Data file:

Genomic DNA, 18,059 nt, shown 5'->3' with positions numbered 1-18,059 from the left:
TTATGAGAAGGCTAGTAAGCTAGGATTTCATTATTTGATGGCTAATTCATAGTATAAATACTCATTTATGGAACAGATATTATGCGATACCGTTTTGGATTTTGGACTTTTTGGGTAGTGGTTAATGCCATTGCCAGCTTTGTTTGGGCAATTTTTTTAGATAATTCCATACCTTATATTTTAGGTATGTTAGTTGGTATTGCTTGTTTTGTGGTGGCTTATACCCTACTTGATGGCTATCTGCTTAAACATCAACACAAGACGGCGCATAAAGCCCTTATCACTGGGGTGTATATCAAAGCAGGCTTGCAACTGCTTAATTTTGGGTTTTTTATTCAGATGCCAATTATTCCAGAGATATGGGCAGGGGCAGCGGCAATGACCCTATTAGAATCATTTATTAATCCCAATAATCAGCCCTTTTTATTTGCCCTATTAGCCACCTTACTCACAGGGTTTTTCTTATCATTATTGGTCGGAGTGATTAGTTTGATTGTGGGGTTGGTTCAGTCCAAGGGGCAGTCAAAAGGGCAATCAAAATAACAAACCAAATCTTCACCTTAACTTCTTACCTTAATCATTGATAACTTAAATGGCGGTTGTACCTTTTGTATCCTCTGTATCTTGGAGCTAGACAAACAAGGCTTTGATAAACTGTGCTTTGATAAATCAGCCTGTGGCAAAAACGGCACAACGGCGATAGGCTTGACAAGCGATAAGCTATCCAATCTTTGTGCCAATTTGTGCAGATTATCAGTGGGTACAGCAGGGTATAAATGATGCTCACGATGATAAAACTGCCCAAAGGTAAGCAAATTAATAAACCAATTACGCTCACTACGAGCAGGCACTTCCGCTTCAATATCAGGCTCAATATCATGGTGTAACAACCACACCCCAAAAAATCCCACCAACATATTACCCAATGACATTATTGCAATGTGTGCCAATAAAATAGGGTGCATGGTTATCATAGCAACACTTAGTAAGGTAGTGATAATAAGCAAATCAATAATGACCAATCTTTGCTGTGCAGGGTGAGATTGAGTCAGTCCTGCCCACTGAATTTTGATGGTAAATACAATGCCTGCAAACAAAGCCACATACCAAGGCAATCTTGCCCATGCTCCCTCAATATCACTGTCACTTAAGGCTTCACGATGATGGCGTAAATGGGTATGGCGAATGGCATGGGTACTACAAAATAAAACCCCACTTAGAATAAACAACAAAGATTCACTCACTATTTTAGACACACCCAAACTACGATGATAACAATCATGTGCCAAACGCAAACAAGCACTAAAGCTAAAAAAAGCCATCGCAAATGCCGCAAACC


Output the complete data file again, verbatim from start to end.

Genomic DNA, 18,059 nt, shown 5'->3' with positions numbered 1-18,059 from the left:
TTATGAGAAGGCTAGTAAGCTAGGATTTCATTATTTGATGGCTAATTCATAGTATAAATACTCATTTATGGAACAGATATTATGCGATACCGTTTTGGATTTTGGACTTTTTGGGTAGTGGTTAATGCCATTGCCAGCTTTGTTTGGGCAATTTTTTTAGATAATTCCATACCTTATATTTTAGGTATGTTAGTTGGTATTGCTTGTTTTGTGGTGGCTTATACCCTACTTGATGGCTATCTGCTTAAACATCAACACAAGACGGCGCATAAAGCCCTTATCACTGGGGTGTATATCAAAGCAGGCTTGCAACTGCTTAATTTTGGGTTTTTTATTCAGATGCCAATTATTCCAGAGATATGGGCAGGGGCAGCGGCAATGACCCTATTAGAATCATTTATTAATCCCAATAATCAGCCCTTTTTATTTGCCCTATTAGCCACCTTACTCACAGGGTTTTTCTTATCATTATTGGTCGGAGTGATTAGTTTGATTGTGGGGTTGGTTCAGTCCAAGGGGCAGTCAAAAGGGCAATCAAAATAACAAACCAAATCTTCACCTTAACTTCTTACCTTAATCATTGATAACTTAAATGGCGGTTGTACCTTTTGTATCCTCTGTATCTTGGAGCTAGACAAACAAGGCTTTGATAAACTGTGCTTTGATAAATCAGCCTGTGGCAAAAACGGCACAACGGCGATAGGCTTGACAAGCGATAAGCTATCCAATCTTTGTGCCAATTTGTGCAGATTATCAGTGGGTACAGCAGGGTATAAATGATGCTCACGATGATAAAACTGCCCAAAGGTAAGCAAATTAATAAACCAATTACGCTCACTACGAGCAGGCACTTCCGCTTCAATATCAGGCTCAATATCATGGTGTAACAACCACACCCCAAAAAATCCCACCAACATATTACCCAATGACATTATTGCAATGTGTGCCAATAAAATAGGGTGCATGGTTATCATAGCAACACTTAGTAAGGTAGTGATAATAAGCAAATCAATAATGACCAATCTTTGCTGTGCAGGGTGAGATTGAGTCAGTCCTGCCCACTGAATTTTGATGGTAAATACAATGCCTGCAAACAAAGCCACATACCAAGGCAATCTTGCCCATGCTCCCTCAATATCACTGTCACTTAAGGCTTCACGATGATGGCGTAAATGGGTATGGCGAATGGCATGGGTACTACAAAATAAAACCCCACTTAGAATAAACAACAAAGATTCACTCACTATTTTAGACACACCCAAACTACGATGATAACAATCATGTGCCAAACGCAAACAAGCACTAAAGCTAAAAAAAGCCATCGCAAATGCCGCAAACC